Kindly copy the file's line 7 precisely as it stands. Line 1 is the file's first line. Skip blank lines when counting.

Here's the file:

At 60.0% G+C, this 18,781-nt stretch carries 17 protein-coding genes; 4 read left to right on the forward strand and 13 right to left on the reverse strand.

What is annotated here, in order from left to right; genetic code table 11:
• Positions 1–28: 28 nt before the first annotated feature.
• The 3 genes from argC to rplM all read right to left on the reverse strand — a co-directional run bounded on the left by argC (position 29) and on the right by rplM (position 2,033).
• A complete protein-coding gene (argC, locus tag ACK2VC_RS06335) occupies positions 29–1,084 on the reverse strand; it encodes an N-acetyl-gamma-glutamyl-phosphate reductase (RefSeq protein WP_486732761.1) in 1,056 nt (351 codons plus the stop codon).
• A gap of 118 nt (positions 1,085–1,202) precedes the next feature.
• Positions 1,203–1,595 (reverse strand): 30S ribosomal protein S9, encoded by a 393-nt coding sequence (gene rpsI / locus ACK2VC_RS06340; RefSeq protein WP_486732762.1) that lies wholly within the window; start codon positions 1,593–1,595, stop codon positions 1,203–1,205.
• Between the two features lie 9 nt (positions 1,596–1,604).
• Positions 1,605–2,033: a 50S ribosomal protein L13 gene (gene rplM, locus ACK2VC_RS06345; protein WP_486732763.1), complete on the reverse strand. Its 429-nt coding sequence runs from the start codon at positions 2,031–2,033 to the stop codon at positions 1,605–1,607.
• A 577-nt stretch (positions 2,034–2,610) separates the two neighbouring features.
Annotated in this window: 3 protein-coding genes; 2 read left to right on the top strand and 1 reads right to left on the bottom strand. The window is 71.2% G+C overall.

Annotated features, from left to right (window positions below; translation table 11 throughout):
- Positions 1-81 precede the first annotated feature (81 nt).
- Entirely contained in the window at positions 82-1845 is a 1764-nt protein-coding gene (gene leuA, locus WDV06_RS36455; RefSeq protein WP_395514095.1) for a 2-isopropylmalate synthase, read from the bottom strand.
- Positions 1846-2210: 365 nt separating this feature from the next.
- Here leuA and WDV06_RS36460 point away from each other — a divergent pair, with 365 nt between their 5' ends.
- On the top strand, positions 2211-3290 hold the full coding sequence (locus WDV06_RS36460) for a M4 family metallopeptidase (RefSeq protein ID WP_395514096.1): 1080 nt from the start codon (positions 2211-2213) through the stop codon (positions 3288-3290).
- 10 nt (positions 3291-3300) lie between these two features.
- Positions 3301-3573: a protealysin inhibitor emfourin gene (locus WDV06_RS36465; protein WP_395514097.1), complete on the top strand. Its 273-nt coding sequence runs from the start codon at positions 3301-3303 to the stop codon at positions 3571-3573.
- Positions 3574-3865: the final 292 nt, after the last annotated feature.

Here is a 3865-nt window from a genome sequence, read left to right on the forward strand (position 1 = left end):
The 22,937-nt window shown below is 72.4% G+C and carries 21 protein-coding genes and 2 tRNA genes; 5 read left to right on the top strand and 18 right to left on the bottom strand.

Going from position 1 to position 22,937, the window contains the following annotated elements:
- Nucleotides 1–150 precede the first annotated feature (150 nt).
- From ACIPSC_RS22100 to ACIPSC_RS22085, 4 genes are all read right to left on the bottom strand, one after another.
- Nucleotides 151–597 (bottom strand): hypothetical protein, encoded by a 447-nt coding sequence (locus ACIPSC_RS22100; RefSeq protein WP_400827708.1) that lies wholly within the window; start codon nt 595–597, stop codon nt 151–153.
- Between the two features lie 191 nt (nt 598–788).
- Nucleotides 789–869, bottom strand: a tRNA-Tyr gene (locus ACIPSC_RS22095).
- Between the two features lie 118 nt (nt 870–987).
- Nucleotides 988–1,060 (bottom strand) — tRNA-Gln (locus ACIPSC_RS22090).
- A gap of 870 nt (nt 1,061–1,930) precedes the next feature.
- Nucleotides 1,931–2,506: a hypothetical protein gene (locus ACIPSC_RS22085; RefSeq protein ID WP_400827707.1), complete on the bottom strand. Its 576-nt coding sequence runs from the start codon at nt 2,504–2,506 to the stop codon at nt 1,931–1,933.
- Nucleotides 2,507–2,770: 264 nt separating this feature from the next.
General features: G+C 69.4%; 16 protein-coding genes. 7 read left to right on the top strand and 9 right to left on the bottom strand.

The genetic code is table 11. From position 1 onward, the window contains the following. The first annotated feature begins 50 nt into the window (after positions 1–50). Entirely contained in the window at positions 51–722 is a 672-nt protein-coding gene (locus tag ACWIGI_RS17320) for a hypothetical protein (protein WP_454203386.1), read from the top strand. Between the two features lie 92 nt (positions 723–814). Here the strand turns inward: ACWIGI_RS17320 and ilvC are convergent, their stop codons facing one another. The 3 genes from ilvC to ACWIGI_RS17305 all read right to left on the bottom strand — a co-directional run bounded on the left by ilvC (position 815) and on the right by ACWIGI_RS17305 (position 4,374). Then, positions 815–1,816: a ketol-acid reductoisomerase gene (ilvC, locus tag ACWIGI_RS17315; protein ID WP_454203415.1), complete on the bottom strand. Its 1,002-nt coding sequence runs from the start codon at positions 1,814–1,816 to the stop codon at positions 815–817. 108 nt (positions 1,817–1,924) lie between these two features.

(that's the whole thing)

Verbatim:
• Positions 1,203–1,595 (reverse strand): 30S ribosomal protein S9, encoded by a 393-nt coding sequence (gene rpsI / locus ACK2VC_RS06340; RefSeq protein WP_486732762.1) that lies wholly within the window; start codon positions 1,593–1,595, stop codon positions 1,203–1,205.